New Orleans,
11:42 AM

Zebu Calf Born at Audubon Zoo

Audubon Zoo is hearing the pitter patter of hooves with the new addition of a zebu calf born April 2.  

The male calf is the offspring of mom Lulu and dad Ravi. The calf was born weighing just 26 pounds and standing only two feet tall. He was born with a hyper extended carpace (a weaker leg). But under the close watch of Audubon animal care and veterinary staff, the minor issue self-corrected within 24 hours as he moved around and gained more strength in that leg. Animal care staff chose to honor the calf’s Indian heritage by picking the name Aarush (pronounced “Ah-roosh), meaning first ray of sun. 

“The calf has been a ray of sunshine during this time,” says Assistant Curator of Animal Ambassadors Lindsay Ezell. “He has provided many smiles through this uncertain time, and I know the team is grateful to see this healthy calf thriving. We thank everyone for their continued support of Audubon, and we are eager to share our new addition with our visitors that we miss so much.” 

The breed is one of the planet’s oldest and smallest breed of cow one that dates to 3000 BCE. Zebu are native to the jungles of Southern India and the island of Sri Lanka. Zebus defining feature, aside from their miniature stature, are the humps on their backs, which are fatty deposits. The males have larger humps than females. Zebu are a hearty species of cow and are thriving across Africa because of their ability to withstand extreme heat.  

The zebu are part of the Watoto Farm area, which serves as an outdoor classroom to educate visitors about the effect food choices have on the environment. Nearly 50% of all habitable land is now occupied by pasture or farmland, and agriculture is considered a leading cause of pollution due to the use of pesticides, fertilizers, and toxic farm chemicals.   

While Audubon facilities are closed, the community can support the dedicated staff who continue to provide outstanding care for the animals and the parks loved by the New Orleans community by donating to the Audubon Recovery Fund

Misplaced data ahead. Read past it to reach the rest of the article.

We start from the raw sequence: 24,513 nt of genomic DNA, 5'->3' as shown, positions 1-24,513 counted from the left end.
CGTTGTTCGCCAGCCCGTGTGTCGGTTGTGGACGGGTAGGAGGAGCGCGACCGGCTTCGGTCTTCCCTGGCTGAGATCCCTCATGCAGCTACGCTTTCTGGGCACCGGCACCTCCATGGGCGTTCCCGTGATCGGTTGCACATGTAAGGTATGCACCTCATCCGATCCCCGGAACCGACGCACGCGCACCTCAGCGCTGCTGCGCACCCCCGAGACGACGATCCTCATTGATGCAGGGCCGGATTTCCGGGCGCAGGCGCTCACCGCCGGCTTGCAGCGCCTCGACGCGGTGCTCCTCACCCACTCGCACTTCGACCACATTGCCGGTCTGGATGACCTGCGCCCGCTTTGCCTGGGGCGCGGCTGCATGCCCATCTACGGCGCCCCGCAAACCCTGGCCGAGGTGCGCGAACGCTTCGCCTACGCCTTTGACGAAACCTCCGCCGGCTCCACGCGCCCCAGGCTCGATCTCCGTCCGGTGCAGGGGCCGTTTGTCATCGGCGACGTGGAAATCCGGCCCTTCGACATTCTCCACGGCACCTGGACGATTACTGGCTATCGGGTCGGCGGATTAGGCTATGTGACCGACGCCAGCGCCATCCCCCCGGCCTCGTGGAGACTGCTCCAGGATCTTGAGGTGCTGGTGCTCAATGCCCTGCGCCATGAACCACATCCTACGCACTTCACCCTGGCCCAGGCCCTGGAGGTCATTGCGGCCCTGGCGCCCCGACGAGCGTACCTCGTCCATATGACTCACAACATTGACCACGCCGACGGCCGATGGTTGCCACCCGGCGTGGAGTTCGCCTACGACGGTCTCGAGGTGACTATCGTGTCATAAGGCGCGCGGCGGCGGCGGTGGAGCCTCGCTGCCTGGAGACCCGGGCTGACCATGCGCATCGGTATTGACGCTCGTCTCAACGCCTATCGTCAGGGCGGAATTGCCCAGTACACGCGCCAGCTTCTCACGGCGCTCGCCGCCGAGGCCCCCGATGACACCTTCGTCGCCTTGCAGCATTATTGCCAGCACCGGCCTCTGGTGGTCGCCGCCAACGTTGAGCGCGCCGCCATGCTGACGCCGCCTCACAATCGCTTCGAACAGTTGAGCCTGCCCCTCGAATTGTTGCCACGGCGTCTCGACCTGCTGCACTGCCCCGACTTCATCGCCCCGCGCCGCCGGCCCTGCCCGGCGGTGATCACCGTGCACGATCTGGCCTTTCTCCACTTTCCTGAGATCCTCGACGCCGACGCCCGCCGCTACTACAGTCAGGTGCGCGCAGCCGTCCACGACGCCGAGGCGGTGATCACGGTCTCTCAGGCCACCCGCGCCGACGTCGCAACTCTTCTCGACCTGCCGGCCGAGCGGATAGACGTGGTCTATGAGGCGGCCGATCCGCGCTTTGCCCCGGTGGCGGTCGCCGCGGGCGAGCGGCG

The community can also support Audubon’s work by symbolically “adopting” an Audubon animal. A $25 adopt purchase will provide much-needed revenue to support Audubon’s critical operations while closed due to COVID-19. Adoption purchases come with a printable digital certificate with the name of the adoptive “parent” and make great gifts for kids of all ages. Please note that all adoptable animals may have many adoptive parents, and all adoptable animals remain in their Audubon homes. 

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Audubon Nature Institute

Audubon Nature Institute operates a family of museums, parks and research facilities dedicated to celebrating the wonders of nature. Through innovative live animal exhibits, education programs, and scientific discovery, Audubon makes a meaningful contribution to preserving wildlife for the future. Audubon Nature Institute flagships include Audubon Park, Audubon Zoo, Audubon Aquarium of the Americas, Entergy Giant Screen Theater, Audubon Butterfly Garden and Insectarium, Audubon Louisiana Nature Center, Freeport-McMoRan Audubon Species Survival Center, Woldenberg Riverfront Park and Audubon Wilderness Park. Ron Forman is President and CEO of Audubon Nature Institute.